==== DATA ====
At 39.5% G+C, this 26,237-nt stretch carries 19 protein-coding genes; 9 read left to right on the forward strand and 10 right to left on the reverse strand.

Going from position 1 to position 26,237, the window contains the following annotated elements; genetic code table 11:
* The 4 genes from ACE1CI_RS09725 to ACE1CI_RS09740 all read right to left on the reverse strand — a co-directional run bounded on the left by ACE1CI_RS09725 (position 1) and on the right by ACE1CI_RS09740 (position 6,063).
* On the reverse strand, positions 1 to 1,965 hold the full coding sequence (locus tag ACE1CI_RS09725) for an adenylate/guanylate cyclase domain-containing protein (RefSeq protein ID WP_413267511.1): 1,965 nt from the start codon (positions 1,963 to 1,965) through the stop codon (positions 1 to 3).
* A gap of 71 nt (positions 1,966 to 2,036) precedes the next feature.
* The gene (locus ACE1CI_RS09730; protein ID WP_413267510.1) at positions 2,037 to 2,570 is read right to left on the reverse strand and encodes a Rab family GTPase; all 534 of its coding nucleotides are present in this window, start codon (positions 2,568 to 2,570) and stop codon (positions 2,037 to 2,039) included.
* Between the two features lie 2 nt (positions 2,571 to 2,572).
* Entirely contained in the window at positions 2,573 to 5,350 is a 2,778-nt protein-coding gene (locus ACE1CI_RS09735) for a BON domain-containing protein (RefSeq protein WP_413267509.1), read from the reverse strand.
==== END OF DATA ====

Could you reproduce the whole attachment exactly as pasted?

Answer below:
At 39.5% G+C, this 26,237-nt stretch carries 19 protein-coding genes; 9 read left to right on the forward strand and 10 right to left on the reverse strand.

Going from position 1 to position 26,237, the window contains the following annotated elements; genetic code table 11:
* The 4 genes from ACE1CI_RS09725 to ACE1CI_RS09740 all read right to left on the reverse strand — a co-directional run bounded on the left by ACE1CI_RS09725 (position 1) and on the right by ACE1CI_RS09740 (position 6,063).
* On the reverse strand, positions 1 to 1,965 hold the full coding sequence (locus tag ACE1CI_RS09725) for an adenylate/guanylate cyclase domain-containing protein (RefSeq protein ID WP_413267511.1): 1,965 nt from the start codon (positions 1,963 to 1,965) through the stop codon (positions 1 to 3).
* A gap of 71 nt (positions 1,966 to 2,036) precedes the next feature.
* The gene (locus ACE1CI_RS09730; protein ID WP_413267510.1) at positions 2,037 to 2,570 is read right to left on the reverse strand and encodes a Rab family GTPase; all 534 of its coding nucleotides are present in this window, start codon (positions 2,568 to 2,570) and stop codon (positions 2,037 to 2,039) included.
* Between the two features lie 2 nt (positions 2,571 to 2,572).
* Entirely contained in the window at positions 2,573 to 5,350 is a 2,778-nt protein-coding gene (locus ACE1CI_RS09735) for a BON domain-containing protein (RefSeq protein WP_413267509.1), read from the reverse strand.